Good morning from New Zealand, which is a whopping 13 hours ahead of the UK. Currently 8am here, which means its 7pm the previous day in England, and I'm already on the Internet. Reason being I'm having some difficulty adjusting to the time difference, which is 16 hours ahead of Chilean time (so its 4pm yesterday afternoon in Santiago!). I have at least now made it past the longest flight of my world trip, a crazy 12.75 hours from runway to runway , but my journey wasn't that striaghtforward. My attempts to use public transport to get to Santiago airport went horrifically wrong. First, when I got down to the subway station at 7pm I found the platform 2 deep in commuters, and every train, which was one every 1-2 minutes, was absolutely rammed from front to back. About 1 person was managing to squeeze in each set of doors. I waited 7 trains but there was clearly no way I was going to get on with my huge backpack, so I left and got a cab to the bus station where I was told by the hostel receptionist that the airport bus left from. Only when I got there nobody seemed to know about this airport bus! I asked numerous ticket staff there and had a walk around all the public bus stops on the road nearby and could find nothing about this bus. So yet again I was forced into getting a cab, which I got very cheap because I told the cab driver I was very short on money before getting in! In the end I made it in plenty of time.
Before boarding the plane I found myself tempted by the black Colo Colo (the football team I saw win last time I was in Santiago) away shirts in the Chile shop, which were about the same price as football shirts back home and only slightly pricier than those in shops in the centre of Santiago. I was determined to leave South America with more football merchandise than just my Boca Juniors shirt and Universidad de Chile cap, so seconds before the shop closed I rushed in and bought it on impulse, which I don't regret! It was cheap compared to the 65 pound shirts in Brazil!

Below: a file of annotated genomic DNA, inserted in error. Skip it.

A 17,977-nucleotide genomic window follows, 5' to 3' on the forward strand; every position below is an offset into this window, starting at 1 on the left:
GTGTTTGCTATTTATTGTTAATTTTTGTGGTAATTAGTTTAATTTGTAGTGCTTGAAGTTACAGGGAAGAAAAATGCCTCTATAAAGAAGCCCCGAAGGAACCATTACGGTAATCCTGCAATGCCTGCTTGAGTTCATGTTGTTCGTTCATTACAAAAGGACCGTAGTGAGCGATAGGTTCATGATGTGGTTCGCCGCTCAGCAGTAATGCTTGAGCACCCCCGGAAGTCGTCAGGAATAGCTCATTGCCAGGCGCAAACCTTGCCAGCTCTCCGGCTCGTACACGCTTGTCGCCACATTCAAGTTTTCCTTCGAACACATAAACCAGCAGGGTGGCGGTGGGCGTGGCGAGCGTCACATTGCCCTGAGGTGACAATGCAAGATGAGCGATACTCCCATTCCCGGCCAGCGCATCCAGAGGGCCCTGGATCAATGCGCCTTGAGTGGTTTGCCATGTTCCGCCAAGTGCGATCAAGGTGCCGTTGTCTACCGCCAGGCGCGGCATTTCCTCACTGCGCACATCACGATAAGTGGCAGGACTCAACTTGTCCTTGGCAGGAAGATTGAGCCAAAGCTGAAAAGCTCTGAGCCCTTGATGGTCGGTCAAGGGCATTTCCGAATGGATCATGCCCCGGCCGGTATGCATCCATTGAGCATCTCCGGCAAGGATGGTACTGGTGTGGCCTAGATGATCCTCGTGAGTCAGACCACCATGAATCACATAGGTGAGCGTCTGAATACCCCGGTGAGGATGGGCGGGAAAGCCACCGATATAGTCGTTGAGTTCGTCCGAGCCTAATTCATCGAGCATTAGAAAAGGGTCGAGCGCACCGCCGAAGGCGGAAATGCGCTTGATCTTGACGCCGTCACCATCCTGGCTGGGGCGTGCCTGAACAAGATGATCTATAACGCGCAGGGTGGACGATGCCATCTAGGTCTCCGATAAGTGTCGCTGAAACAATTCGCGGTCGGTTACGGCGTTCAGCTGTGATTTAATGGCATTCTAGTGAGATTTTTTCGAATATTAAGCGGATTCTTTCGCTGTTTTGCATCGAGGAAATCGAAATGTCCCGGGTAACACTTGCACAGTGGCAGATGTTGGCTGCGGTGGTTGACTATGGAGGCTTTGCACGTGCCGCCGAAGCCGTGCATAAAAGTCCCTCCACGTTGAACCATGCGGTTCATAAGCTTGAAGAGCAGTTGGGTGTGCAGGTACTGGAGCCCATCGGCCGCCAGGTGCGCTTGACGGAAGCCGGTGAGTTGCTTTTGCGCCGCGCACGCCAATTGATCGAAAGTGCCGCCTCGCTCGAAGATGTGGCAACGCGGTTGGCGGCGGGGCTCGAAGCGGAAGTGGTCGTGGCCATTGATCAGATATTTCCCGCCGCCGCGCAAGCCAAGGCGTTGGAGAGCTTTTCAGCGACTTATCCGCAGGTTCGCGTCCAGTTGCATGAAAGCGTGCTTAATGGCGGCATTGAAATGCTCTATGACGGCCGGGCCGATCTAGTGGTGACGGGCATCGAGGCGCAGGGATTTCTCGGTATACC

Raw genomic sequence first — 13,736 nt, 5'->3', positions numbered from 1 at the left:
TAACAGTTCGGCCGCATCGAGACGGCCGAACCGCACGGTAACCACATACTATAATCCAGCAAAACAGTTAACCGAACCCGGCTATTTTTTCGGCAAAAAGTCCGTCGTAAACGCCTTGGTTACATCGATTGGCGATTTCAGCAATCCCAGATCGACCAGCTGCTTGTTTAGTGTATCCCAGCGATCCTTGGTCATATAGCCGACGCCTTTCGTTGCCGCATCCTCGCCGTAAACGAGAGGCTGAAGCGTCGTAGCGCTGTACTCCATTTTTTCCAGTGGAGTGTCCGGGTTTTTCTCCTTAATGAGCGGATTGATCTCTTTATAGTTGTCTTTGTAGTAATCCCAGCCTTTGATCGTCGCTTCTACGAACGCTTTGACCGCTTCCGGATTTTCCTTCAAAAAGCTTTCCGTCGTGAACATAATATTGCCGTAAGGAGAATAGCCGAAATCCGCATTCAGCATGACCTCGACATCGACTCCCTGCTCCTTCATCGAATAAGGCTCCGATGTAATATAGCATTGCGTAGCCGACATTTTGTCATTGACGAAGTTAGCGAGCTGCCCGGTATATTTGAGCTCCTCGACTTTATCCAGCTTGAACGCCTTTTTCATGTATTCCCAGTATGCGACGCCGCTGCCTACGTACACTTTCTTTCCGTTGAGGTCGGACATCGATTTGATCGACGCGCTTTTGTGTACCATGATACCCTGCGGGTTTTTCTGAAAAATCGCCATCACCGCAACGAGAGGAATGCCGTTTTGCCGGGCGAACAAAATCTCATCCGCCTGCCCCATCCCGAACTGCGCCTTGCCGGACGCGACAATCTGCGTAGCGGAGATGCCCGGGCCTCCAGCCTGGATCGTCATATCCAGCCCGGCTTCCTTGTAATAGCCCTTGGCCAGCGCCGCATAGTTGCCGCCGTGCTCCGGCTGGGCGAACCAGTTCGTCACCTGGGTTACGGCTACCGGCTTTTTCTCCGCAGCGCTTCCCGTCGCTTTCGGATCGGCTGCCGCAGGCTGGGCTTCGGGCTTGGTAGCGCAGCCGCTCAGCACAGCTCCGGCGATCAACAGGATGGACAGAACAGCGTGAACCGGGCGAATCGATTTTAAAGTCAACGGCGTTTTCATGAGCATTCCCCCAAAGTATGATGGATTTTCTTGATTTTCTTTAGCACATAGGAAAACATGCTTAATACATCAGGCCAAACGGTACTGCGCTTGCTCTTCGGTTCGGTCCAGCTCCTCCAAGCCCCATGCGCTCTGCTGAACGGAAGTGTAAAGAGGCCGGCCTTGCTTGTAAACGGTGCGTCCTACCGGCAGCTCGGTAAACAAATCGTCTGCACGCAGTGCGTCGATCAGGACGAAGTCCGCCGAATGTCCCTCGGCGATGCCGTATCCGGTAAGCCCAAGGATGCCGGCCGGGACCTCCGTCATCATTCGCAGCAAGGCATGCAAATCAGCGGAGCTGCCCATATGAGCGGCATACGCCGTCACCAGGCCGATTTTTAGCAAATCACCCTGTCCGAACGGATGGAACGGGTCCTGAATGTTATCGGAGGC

The flight itself with Chilean airline LAN went pretty smoothly. It was easily the best plane I have ever been on. The staff were excellent, the food wasn't bad for an airline, and best of all we had personal TV's with remote controls that doubled as gamepads, allowing you to play games like Who Wants to be a Millionaire and even learn a language. There was also a good choice of films and TV shows on demand and over 200 CDs. We flew through the night but I was unable to get any sleep as the seat was so much more cramped than the bus seats I have got used to. When the time came to get off the plane at 4am I was absolutely exhausted and in no mood to wait till 5.30am for the first bus, so got a cab to my hostel. I hadn't booked in for that night but thankfully the guy on reception took pity on me and allowed me to check in to my private room ahead of schedule for no extra cost, and I slept till 11.30am. This was the second friendly Kiwi I had met. Even the guy on customs at the airport was a joker, and he amusingly reeled off a list of Lincolnshire towns whilst spraying my shoes (New Zealand have strict biosecurity) with disinfectant stuff.
When I got up I immediately went next door to a sports bar and rewarded myself with an absolutely massive fry up whilst watching a replay of the Arsenal champions league game. It was the first time I'd seen baked beans and proper bacon in over 2 months and was one of the most satisfying moments of my tour! The weather was drizzling and about 18C so I had no desire to do much in the afternoon other than shop for essentials. It proved pretty stressful as I didn't know what any of the shops were. For instance I had to ask someone where to find a digital watch (to replace my lost alarm) as I could not find one anywhere. They pointed me in the right direction to a TK Maxx like store in an obscure location, where I got a cheap, crappy one. Its so hard to shop when you're abroad!